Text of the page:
Technicality scraps French food waste law
In response, ministers Frédéric Lefebvre and Jean-Pierre Decool have proposed a law with the sole purpose of fighting food waste, while French Minister of Ecology and Sustainable Development Ségolène Royal is desperately seeking a meeting with large retailers to discuss a voluntary agreement on food waste.
The amendment was unanimously passed by members of the National Assembly, the first step of the legislative process, in May, but the Constitutional Council, the body that rules on proposed statutes after they have been voted on by parliament but before they are signed into law, ruled that as it was a late addition to the draft law – introduced in the second reading rather than the first – there had not been enough time to consider it properly.
Under the proposed changes, supermarkets over 400 square metres in size would have been obligated to enter into formal agreements with food redistribution charities by July 2016. Any food past its sell-by date would have been sent for composting, anaerobic digestion or for use as animal feed, rather than being disposed of.
The amendment aimed to prevent the destruction of edible food and the reported practice of some supermarkets pouring bleach into their bins to destroy unused food and stop scavenging.
It also included measures to remove best-before dates on packaging and the establishment of plans against waste in school canteens and local authorities.
Speaking to Resource following the ruling, Arash Derambarsh, the councillor from Courbevoie behind the amendment, said: “We regret this decision, but we respect it.” Referring to political wrangling that has taken place over the amendment, he added: “Without losing any time, the parliamentarians Frédéric Lefebvre and Jean-Pierre Decool and Senator Nathalie Goulet have submitted a new proposition of the law that will unite Left and Right.”
New law to fight against food waste
The new law, presented late last week by Goulet, Lefebvre and Decool and backed by 26 other politicians, aims to further the fight against food waste by empowering and mobilizing producers, processors, distributors, consumers and associations through prevention, redistribution for humans and then animals and finally, use as compost or energy.
As with the previous proposed amendment, the brief proposal would see stores over a certain size legally obligated to enter into an agreement with food redistribution charities, rather than disposing or destroying of still edible food.
Introducing the law, the ministers explained the joint crises of poverty and hunger, noting that 100 food banks exist in France today, and adding : ‘There are millions of French and Europeans that appeal to charities or restrict, sometimes beyond endurance, their food expenditure…
‘It is the responsibility of national policymakers to take into account the social reality and to take measure that will meet the expectations of a growing number of our compatriots.
‘This initiative, which has distributed each time 10 to 20 kilogrammes of food per supermarket, is to be welcomed, but it raises the question of an applicable law, because today many large stores dare not engage in this approach on their own because the law forbids them, resulting in a France that is hungry, through intolerable food waste.’
Royal to meet retailers to discuss agreement
French Minister of Ecology and Sustainable Development Ségolène Royal, meanwhile, has announced that she plans to meet representatives of large retailers on 27 August to discuss a voluntary agreement to bypass the postponed law.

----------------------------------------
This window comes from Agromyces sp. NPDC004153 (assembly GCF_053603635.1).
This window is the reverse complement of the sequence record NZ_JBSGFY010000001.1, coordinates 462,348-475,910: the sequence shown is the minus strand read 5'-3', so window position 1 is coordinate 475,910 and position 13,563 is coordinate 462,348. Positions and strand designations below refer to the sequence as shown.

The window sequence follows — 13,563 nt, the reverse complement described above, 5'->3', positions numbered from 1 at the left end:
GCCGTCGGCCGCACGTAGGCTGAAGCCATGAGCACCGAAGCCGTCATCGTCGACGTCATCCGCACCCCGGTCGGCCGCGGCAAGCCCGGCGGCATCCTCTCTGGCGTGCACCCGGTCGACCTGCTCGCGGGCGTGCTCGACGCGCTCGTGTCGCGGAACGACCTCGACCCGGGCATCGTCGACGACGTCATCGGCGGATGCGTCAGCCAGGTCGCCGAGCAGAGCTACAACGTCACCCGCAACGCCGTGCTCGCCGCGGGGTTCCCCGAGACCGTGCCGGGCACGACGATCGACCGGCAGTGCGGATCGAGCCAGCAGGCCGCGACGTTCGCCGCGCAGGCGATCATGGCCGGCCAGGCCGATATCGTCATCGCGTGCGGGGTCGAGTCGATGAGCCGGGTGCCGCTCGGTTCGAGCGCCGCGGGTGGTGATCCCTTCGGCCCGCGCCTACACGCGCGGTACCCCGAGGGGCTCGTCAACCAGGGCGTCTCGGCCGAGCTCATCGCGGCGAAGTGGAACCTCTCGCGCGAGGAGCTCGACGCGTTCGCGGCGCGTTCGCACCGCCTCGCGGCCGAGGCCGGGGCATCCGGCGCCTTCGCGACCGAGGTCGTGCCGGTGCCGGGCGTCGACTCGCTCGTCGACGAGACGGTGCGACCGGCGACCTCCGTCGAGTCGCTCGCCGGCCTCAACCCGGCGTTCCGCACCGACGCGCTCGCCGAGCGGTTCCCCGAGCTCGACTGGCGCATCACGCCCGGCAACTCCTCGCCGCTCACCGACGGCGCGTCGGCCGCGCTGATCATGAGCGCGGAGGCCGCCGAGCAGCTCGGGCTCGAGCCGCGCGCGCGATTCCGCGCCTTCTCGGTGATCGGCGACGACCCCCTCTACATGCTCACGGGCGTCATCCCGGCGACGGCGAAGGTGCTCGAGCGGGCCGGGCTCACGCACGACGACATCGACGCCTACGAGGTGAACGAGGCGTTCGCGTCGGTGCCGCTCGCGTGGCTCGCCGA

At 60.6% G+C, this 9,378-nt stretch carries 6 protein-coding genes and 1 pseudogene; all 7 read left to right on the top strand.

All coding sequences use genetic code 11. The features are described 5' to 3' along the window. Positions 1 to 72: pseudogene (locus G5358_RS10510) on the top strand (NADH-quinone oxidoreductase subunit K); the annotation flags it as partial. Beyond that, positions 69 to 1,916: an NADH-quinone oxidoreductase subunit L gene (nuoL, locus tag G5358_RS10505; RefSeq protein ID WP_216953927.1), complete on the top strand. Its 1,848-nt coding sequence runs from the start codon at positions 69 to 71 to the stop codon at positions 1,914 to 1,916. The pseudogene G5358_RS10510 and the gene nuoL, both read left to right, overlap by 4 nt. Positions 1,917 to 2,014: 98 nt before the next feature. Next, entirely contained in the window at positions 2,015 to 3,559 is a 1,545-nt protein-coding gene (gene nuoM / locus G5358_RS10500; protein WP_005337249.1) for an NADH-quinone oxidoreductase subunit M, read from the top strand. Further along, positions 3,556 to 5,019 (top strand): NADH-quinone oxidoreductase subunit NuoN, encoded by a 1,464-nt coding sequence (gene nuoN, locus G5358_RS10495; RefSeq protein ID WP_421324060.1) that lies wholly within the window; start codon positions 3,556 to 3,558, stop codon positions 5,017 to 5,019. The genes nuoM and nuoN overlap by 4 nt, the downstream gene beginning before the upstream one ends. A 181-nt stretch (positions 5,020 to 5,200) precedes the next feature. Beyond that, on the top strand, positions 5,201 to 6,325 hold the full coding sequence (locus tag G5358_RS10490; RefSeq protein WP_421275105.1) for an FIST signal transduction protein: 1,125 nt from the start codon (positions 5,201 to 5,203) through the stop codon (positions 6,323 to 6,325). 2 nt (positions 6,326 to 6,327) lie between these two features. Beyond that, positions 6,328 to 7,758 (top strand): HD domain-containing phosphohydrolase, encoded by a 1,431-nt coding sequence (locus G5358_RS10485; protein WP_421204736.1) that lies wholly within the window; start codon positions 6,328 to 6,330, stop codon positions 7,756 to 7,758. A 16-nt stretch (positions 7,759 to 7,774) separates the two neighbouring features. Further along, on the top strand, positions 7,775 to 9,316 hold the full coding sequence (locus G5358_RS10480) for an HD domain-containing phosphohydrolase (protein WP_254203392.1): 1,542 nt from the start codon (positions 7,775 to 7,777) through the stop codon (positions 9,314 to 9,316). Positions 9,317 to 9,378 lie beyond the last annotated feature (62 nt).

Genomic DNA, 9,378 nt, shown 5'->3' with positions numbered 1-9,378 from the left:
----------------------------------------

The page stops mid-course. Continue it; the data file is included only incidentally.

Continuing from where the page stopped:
At a press conference following the announcement that the amendment would be dropped, she said: “I'm going to meet with the retail sector regarding a voluntary contract that will undertake to apply the planned law as expected.
"It means the prohibition of destroying food stocks, such as bleaching, and the obligation to provide unused food stocks to charities. If this is done by contract [rather than law], very well."
She further suggested that retailers who do not engage voluntarily will be named publically.
Supermarkets angry at being targeted, but willing to discuss measures
Supermarkets in France reacted angrily to the proposed law, with the French Federation of Commerce and Distribution (FCD) arguing that retail only represents between 5-10 per cent of food waste in France, while households provide the vast majority (around 75 per cent).
Mathieu Pecqueur, Director of Agriculture and Quality at the FCD, said: “[Retail is] already enormously active in the fight against waste and is already the largest donor with the equivalent of 120 million meals distributed per year.”
Carrefour, one of the largest retailers in France released a statement saying: “100 per cent of our hypermarkets and supermarkets have already built up contractual agreements for donations to associations. In 2014, we gave the equivalent of 77 million meals to 800 local associations.”
However, both Carrefour and U System, another large retailer, have signalled their intention to meet with Royal on 27 August.
The FCD has said that it is “ready to discuss with the minister, but only if the debate is not biased.”
Intended law raising food waste questions throughout Europe
News of the amendment was well received by campaigners throughout Europe. More than 210,000 people signed an online petition started by Derambarsh, and the UK government has been under increasing pressure from food redistribution charities such as FareShare to enact a similar law.
Derambarsh has also started similar petition to launch a European Citizens’ Initiative, an official appeal to the European Commission (EC) to start legislation across the European Union to ban supermarket waste. It currently has over 630,000 of the million required signatures to force the EC to consider the initiative.
Find out more about the worldwide food waste problem.